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Hungarian Nazis (Arrow Cross Party)

Soviet troops had already occupied Debrecen and Szeged with battles continuing beyond the Tisza River, when on October 15th, the Nazis transferred power into the hands of the Arrowcross Party. Ferenc Szálasi´s principle goal as “Nation Leader” was to mobilize Hungary for war, since he was convinced that Hitler´s promised "secret weapon" would tilt the war in Germany´s favor at the last minute.

The power of Szálasi´s Arrowcross Party grew following the introduction of secret voting rights, through his social program, through his anti-semitic and nationalistic demagogy as well as through his radicalism. However, without German backing and support, he would never have been able to govern. After taking over the power in October, the competence of Szálasi´s "Hungarist State" was restricted to the capital and the Trans-Danubian region because of the advance of the Red Army.

After the Arrowcross putsch, the more than 200,000 strong Jewish community in Budapest, which had been untouched so far, came into direct, life-threatening danger when Adolf Eichmann, who directed the deportation of nearly half a million Jews living in the countryside, returned to Budapest on October 17th. In July, when Horthy stopped the deportations he was removed. Under Eichmann´s command, more than 60,000 Jews were forced on a merciless march westward, to Austria, where they were compelled to build fortifications. Approximately 70,000 Budapest Jews who managed to avoid deportation were forced into a ghetto. At the same time, some 30,000 Jews who possessed letters of protection from neutral countries were given places in “safe houses.” Thousands of others were robbed, executed and thrown into the Danube. The Arrowcross activists were on a murderous rage until the last minute, but the ghetto was saved like none other in Europe.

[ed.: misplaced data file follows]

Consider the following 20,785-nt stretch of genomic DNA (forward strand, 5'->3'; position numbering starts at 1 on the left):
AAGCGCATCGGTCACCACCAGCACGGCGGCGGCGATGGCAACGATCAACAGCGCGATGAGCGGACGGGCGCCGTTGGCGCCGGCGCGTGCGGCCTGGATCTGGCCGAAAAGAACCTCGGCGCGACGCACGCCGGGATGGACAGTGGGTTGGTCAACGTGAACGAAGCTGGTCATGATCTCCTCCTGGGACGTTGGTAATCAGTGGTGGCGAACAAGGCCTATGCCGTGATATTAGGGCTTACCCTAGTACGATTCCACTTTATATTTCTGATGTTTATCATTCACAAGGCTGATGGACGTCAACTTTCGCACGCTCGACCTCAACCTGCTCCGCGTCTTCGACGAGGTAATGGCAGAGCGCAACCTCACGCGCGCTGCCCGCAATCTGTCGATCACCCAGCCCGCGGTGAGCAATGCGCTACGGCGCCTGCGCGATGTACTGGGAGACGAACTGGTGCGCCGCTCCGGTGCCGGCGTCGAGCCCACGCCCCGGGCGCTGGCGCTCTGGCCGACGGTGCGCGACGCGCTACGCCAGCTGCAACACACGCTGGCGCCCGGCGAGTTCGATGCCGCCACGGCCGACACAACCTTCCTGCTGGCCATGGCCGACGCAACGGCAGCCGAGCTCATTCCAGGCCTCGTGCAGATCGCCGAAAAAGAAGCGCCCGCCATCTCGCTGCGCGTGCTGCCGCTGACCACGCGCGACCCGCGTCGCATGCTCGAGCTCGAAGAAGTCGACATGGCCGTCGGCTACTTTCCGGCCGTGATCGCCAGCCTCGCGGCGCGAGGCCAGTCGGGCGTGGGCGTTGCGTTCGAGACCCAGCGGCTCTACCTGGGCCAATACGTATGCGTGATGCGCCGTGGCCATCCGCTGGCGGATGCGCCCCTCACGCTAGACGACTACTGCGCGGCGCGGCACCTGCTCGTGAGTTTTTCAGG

Before the Russians closed in and blockaded Budapest around Christmas, the Arrowcross authorities as well as the “Nation Leader” moved across the Trans-Danubian region and then to the western border right into what they referred to as “border refuges.” The Germans defended Budapest as a fortress, which gave the Soviet Army a long and brutal fight before the Soviets succeeded in taking over the city. The siege lasted from Christmas 1944 until February 13, 1945, resulting in great suffering and destruction. They reduced to ruin all bridges in Budapest, seriously damaged public buildings and destroyed more than 30,000 apartment buildings and homes.

In March 1945, the Germans began their last counter-offensive near Lake Balaton, but in April, the Red Army drove the last of the Nazi troops from Hungary. Szálasi and his closest colleagues had already left the country at the end of March. More than one million people fled from the Red Army to the West and more than 100,000 never returned.

The general mobilization ordered by the Arrowcross Party and the unmanageable terror of its activists increased the number of war victims by tens of thousands.

House of Terror Museum